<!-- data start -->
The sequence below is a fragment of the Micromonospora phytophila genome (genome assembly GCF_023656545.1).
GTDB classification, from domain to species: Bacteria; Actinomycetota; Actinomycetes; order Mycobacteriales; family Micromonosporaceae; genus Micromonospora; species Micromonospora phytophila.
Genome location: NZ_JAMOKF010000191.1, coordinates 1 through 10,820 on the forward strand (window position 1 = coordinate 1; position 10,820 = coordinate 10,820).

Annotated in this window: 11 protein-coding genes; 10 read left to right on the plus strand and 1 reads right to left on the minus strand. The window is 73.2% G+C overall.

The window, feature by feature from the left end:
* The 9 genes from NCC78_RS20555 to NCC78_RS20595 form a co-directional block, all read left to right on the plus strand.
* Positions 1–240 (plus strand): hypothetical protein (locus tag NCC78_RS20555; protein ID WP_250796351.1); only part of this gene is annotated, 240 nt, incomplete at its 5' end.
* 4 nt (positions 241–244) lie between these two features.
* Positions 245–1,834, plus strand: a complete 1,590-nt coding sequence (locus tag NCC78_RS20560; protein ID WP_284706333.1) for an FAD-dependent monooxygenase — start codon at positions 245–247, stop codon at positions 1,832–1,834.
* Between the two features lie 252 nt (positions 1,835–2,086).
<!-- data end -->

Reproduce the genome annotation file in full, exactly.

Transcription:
The sequence below is a fragment of the Micromonospora phytophila genome (genome assembly GCF_023656545.1).
GTDB classification, from domain to species: Bacteria; Actinomycetota; Actinomycetes; order Mycobacteriales; family Micromonosporaceae; genus Micromonospora; species Micromonospora phytophila.
Genome location: NZ_JAMOKF010000191.1, coordinates 1 through 10,820 on the forward strand (window position 1 = coordinate 1; position 10,820 = coordinate 10,820).

Annotated in this window: 11 protein-coding genes; 10 read left to right on the plus strand and 1 reads right to left on the minus strand. The window is 73.2% G+C overall.

The window, feature by feature from the left end:
* The 9 genes from NCC78_RS20555 to NCC78_RS20595 form a co-directional block, all read left to right on the plus strand.
* Positions 1–240 (plus strand): hypothetical protein (locus tag NCC78_RS20555; protein ID WP_250796351.1); only part of this gene is annotated, 240 nt, incomplete at its 5' end.
* 4 nt (positions 241–244) lie between these two features.
* Positions 245–1,834, plus strand: a complete 1,590-nt coding sequence (locus tag NCC78_RS20560; protein ID WP_284706333.1) for an FAD-dependent monooxygenase — start codon at positions 245–247, stop codon at positions 1,832–1,834.
* Between the two features lie 252 nt (positions 1,835–2,086).